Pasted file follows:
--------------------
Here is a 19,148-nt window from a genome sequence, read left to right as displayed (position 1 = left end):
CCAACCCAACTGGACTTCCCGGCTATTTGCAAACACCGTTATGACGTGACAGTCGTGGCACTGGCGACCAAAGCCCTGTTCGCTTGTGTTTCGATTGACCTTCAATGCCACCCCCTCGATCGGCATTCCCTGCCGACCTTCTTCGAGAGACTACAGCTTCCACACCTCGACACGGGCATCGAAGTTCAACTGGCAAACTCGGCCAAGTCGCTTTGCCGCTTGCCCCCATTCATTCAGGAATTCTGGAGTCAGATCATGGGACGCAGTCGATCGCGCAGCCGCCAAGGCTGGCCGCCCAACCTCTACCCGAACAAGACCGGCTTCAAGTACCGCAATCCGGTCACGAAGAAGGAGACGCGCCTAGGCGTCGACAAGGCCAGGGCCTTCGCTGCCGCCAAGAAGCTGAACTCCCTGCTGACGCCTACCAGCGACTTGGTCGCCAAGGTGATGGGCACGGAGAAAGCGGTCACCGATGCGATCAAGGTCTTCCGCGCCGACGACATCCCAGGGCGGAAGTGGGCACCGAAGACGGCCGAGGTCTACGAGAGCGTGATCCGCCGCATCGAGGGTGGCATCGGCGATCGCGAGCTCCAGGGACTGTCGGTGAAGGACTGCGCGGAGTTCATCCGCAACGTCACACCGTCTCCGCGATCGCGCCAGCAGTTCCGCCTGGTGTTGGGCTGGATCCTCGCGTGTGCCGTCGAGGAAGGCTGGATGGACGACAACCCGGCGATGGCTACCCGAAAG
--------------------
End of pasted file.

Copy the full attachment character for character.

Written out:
Here is a 19,148-nt window from a genome sequence, read left to right as displayed (position 1 = left end):
CCAACCCAACTGGACTTCCCGGCTATTTGCAAACACCGTTATGACGTGACAGTCGTGGCACTGGCGACCAAAGCCCTGTTCGCTTGTGTTTCGATTGACCTTCAATGCCACCCCCTCGATCGGCATTCCCTGCCGACCTTCTTCGAGAGACTACAGCTTCCACACCTCGACACGGGCATCGAAGTTCAACTGGCAAACTCGGCCAAGTCGCTTTGCCGCTTGCCCCCATTCATTCAGGAATTCTGGAGTCAGATCATGGGACGCAGTCGATCGCGCAGCCGCCAAGGCTGGCCGCCCAACCTCTACCCGAACAAGACCGGCTTCAAGTACCGCAATCCGGTCACGAAGAAGGAGACGCGCCTAGGCGTCGACAAGGCCAGGGCCTTCGCTGCCGCCAAGAAGCTGAACTCCCTGCTGACGCCTACCAGCGACTTGGTCGCCAAGGTGATGGGCACGGAGAAAGCGGTCACCGATGCGATCAAGGTCTTCCGCGCCGACGACATCCCAGGGCGGAAGTGGGCACCGAAGACGGCCGAGGTCTACGAGAGCGTGATCCGCCGCATCGAGGGTGGCATCGGCGATCGCGAGCTCCAGGGACTGTCGGTGAAGGACTGCGCGGAGTTCATCCGCAACGTCACACCGTCTCCGCGATCGCGCCAGCAGTTCCGCCTGGTGTTGGGCTGGATCCTCGCGTGTGCCGTCGAGGAAGGCTGGATGGACGACAACCCGGCGATGGCTACCCGAAAG